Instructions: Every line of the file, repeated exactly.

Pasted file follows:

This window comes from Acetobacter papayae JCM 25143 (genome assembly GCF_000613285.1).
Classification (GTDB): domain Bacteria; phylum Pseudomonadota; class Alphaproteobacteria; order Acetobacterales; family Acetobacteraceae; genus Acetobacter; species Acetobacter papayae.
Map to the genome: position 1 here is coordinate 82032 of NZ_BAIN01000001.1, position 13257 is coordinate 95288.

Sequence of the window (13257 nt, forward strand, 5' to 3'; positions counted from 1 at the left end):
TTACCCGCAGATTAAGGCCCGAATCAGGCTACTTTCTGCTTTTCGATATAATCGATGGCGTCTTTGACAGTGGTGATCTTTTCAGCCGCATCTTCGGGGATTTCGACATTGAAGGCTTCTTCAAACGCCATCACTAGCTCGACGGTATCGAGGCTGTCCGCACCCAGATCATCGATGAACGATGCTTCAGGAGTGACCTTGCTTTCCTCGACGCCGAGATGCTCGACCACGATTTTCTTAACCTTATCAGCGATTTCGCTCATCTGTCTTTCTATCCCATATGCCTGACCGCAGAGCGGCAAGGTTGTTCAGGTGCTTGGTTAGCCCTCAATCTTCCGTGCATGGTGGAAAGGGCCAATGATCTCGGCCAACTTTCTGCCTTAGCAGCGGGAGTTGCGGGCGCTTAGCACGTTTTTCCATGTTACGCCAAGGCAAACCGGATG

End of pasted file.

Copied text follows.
This window comes from Acetobacter papayae JCM 25143 (genome assembly GCF_000613285.1).
Classification (GTDB): domain Bacteria; phylum Pseudomonadota; class Alphaproteobacteria; order Acetobacterales; family Acetobacteraceae; genus Acetobacter; species Acetobacter papayae.
Map to the genome: position 1 here is coordinate 82032 of NZ_BAIN01000001.1, position 13257 is coordinate 95288.

Sequence of the window (13257 nt, forward strand, 5' to 3'; positions counted from 1 at the left end):
TTACCCGCAGATTAAGGCCCGAATCAGGCTACTTTCTGCTTTTCGATATAATCGATGGCGTCTTTGACAGTGGTGATCTTTTCAGCCGCATCTTCGGGGATTTCGACATTGAAGGCTTCTTCAAACGCCATCACTAGCTCGACGGTATCGAGGCTGTCCGCACCCAGATCATCGATGAACGATGCTTCAGGAGTGACCTTGCTTTCCTCGACGCCGAGATGCTCGACCACGATTTTCTTAACCTTATCAGCGATTTCGCTCATCTGTCTTTCTATCCCATATGCCTGACCGCAGAGCGGCAAGGTTGTTCAGGTGCTTGGTTAGCCCTCAATCTTCCGTGCATGGTGGAAAGGGCCAATGATCTCGGCCAACTTTCTGCCTTAGCAGCGGGAGTTGCGGGCGCTTAGCACGTTTTTCCATGTTACGCCAAGGCAAACCGGATG